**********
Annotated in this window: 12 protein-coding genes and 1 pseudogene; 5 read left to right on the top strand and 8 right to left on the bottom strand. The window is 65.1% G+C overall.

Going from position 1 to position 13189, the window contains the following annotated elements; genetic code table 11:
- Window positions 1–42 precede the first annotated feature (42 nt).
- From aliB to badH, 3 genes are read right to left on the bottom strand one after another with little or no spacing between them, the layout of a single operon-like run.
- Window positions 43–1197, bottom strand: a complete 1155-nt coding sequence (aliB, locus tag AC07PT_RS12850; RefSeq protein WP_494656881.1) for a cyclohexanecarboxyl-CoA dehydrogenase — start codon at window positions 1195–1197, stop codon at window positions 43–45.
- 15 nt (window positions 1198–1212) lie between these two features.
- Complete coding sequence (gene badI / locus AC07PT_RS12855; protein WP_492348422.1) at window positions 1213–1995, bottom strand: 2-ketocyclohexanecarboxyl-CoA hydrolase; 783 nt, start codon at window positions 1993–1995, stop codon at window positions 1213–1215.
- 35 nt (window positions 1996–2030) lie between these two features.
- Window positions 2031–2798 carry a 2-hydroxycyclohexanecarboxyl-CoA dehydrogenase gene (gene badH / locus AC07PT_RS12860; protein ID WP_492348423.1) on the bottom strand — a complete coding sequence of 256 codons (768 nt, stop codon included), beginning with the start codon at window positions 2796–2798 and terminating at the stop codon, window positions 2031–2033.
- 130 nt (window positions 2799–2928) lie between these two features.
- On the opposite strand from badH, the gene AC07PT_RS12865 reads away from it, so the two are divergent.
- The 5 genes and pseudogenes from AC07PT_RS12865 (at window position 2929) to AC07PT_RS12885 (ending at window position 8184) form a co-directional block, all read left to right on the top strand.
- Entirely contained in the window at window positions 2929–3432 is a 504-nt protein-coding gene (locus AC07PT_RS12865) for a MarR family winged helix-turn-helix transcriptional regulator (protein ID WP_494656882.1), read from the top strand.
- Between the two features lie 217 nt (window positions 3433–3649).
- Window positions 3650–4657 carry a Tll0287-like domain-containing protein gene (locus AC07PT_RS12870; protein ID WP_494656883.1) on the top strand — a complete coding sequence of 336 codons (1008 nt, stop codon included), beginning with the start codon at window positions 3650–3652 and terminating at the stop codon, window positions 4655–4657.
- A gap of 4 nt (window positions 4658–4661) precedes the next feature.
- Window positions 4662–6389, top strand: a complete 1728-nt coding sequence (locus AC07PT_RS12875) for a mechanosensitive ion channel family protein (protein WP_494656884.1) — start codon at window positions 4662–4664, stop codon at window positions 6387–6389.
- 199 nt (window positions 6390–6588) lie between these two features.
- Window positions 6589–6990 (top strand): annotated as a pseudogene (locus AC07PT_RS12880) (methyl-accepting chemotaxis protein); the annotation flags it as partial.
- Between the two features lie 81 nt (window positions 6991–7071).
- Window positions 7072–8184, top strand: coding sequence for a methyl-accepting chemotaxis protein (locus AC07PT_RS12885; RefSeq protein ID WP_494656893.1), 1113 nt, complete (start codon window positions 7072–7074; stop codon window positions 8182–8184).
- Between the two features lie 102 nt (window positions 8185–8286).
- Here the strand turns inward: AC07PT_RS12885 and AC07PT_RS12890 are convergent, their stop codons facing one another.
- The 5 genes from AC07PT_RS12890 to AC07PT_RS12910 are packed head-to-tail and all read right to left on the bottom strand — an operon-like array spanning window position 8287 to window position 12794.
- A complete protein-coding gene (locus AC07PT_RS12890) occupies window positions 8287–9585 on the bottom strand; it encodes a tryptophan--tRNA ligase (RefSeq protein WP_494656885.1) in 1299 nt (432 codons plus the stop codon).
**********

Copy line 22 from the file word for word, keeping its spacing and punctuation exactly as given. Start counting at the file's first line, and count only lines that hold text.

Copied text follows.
- Between the two features lie 102 nt (window positions 8185–8286).